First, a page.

Investment in non-consumable assets, such as equipment.


Career Pathing

A career-planning process through which the support center or desktop support manager works with individual analysts to identify the next steps for their careers and provides the training and development support for the analysts to progress along their particular paths. 


A notation created in the case management system or software that records the customer’s problem or service request. Each case is typically assigned a number; cases may be created from phone calls, email, chat, autologging , fax, social media, text message, mobile app, walk-up (in person), or online form (web-based) transactions.


Case Management System

A software system used to capture and track information about individual contacts, incidents, service requests and customers. This is a generic term used to cover IT service management software, Customer Relationship Management software and simpler ticket management software systems. Individual entries are usually referred to as tickets.


Case-based Reasoning

A type of expert system based on solving problems or providing information using cases; the system matches similar past events and selects relevant experiences to provide successful solutions. This type of expert system is best applied to environments where a typical problem is narrow, but deep. The ability to go directly to a solution or a question deep in a diagnostic is a key advantage of case-based reasoning, since a problem that is deep in scope involves a larger number of questions. However, due to the large number of cases that must be entered to increase the breadth of the domain, case-based reasoning is most appropriate for problems with a narrow and fairly static domain.


Categorization - Knowledge Management

A hierarchy built for managing access to particular solutions or knowledge articles, popular with case management systems in the service desk and call center space. An alternative method to keyword searches for categorizing knowledge articles/solutions. Based on a three- or four-tier hierarchical structure to group knowledge articles and solutions.


Categorization - Support Center Cases

The most common categorization scheme, STEM (subject, type, element, and module), is a four-tier classification system that categorizes information from the general to the specific. For example, subject = hardware, type = desktop, element = Dell Latitude, and module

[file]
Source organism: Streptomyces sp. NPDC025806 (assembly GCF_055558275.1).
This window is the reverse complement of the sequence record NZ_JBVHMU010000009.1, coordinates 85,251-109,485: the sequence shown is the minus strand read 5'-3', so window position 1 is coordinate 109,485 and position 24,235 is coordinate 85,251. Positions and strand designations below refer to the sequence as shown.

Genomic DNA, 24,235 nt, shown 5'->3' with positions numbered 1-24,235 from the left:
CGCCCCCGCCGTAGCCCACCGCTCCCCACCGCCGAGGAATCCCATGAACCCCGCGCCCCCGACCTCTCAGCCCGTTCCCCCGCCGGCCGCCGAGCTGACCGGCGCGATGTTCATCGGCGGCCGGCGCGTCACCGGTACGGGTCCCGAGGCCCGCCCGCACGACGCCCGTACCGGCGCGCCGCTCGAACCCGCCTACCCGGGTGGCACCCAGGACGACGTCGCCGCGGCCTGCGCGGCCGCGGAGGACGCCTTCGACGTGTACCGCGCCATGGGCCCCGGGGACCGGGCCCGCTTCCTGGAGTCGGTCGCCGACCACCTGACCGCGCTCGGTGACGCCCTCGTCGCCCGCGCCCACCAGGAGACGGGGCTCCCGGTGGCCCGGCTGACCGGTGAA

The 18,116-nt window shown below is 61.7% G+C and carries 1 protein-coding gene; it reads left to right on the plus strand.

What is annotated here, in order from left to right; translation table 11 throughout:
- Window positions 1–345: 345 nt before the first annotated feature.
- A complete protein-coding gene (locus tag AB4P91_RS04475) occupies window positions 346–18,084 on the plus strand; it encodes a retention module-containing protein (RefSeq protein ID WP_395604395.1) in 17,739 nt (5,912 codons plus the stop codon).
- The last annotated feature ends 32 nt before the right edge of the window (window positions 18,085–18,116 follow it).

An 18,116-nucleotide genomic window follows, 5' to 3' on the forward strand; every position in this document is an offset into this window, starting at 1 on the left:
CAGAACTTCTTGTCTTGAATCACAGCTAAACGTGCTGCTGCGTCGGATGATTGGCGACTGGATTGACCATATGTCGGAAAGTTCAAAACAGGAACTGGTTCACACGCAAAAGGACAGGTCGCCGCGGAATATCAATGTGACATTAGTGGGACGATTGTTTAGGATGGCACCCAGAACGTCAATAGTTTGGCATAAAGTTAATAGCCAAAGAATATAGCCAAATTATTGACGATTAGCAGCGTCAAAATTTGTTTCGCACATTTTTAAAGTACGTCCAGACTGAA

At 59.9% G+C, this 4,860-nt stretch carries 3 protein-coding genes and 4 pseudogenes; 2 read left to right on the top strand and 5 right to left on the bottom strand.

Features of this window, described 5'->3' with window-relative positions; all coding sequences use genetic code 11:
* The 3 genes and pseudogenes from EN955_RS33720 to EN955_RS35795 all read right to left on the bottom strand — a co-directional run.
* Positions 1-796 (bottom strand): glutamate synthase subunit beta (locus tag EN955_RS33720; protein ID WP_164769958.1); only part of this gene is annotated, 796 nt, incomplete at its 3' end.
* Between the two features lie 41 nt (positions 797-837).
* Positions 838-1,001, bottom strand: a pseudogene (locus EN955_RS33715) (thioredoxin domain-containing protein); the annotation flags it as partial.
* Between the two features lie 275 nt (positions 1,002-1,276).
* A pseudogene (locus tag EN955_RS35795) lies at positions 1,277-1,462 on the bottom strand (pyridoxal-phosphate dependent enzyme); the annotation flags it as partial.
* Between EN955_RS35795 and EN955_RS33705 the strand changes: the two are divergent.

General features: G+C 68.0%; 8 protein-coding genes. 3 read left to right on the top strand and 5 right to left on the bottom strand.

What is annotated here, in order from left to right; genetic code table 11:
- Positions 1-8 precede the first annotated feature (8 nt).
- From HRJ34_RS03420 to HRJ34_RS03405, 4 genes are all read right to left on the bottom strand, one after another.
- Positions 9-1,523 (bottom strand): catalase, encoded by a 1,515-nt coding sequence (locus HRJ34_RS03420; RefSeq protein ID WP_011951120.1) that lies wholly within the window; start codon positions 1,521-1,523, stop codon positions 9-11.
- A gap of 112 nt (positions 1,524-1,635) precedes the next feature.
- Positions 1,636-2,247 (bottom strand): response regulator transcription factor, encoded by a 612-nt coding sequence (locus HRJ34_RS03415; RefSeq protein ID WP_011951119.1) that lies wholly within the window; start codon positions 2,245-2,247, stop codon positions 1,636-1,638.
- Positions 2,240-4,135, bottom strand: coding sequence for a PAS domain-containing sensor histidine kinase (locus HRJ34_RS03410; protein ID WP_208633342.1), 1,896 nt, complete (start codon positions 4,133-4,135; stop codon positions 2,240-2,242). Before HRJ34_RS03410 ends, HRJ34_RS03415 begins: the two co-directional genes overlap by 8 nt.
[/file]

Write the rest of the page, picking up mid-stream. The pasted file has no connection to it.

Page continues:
Cause-and-Effect Diagram

A tool developed by Dr. Kaoru Ishikawa to assist in root cause identification; also called an Ishikawa diagram or a fishbone diagram. 

Central Office

In non- VoIP telephony, the name given to the local telephone company’s servicing exchange or office, usually where the big switches are located.



A support center that serves multiple locations and is located at a single physical location. See Distributed and Decentralized. 


A non- VoIP telephone system usually supplied by the local telephone company. The switching equipment is located in the telephone company central office; the only equipment at the customer premises is the telephones. One of the attractions of the Centrex system is that it is rented rather than owned.


Any action resulting in a new status or value in baseline or configuration data. 

Change Advisory Board (CAB)

The designated group responsible for the assessment and planning of all changes that will have a more than a minor impact on business operations. All persons involved and all interested parties are represented on the CAB so that the entire course of events surrounding the change can be assessed and planned.

Change Management

(1) The process responsible for controlling the lifecycle of all changes. The primary objective of change management is to enable beneficial change with minimum disruption to IT services. A defined change management process minimizes interference and irregularity in  customer service levels related to the implementation of alterations in business facilities, equipment, or processes. (2) Change management is the process of developing a planned approach to change in an organization that facilitates the adoption of changes in the business and/or employee environment (organizational change).


The business practice by which a company cost center , such as the service desk or support center, charges its customer departments for the services it provides. These charges may be fixed allocations, fixed fees based on the support service provided, or charges based on length of calls or use.



Also called text chat , live chat or web chat , a support channel through which customers are connected to analysts in real time and can use instant messages to communicate.


Chief Information Officer

The typical title of the highest-ranking executive responsible for an organization’s information systems. Some organizations are establishing a position called Chief Digital Officer (CDO) with similar or broadened responsibilities.


CI Level

The lowest level at which identifiable items can still be uniquely distinguished.


Certified Information Systems Auditor qualification offered by ISACA.



Expressing the value of items by placing them in a certain order based on category, impact, and urgency. Classification can be used to support decisions concerning priorities.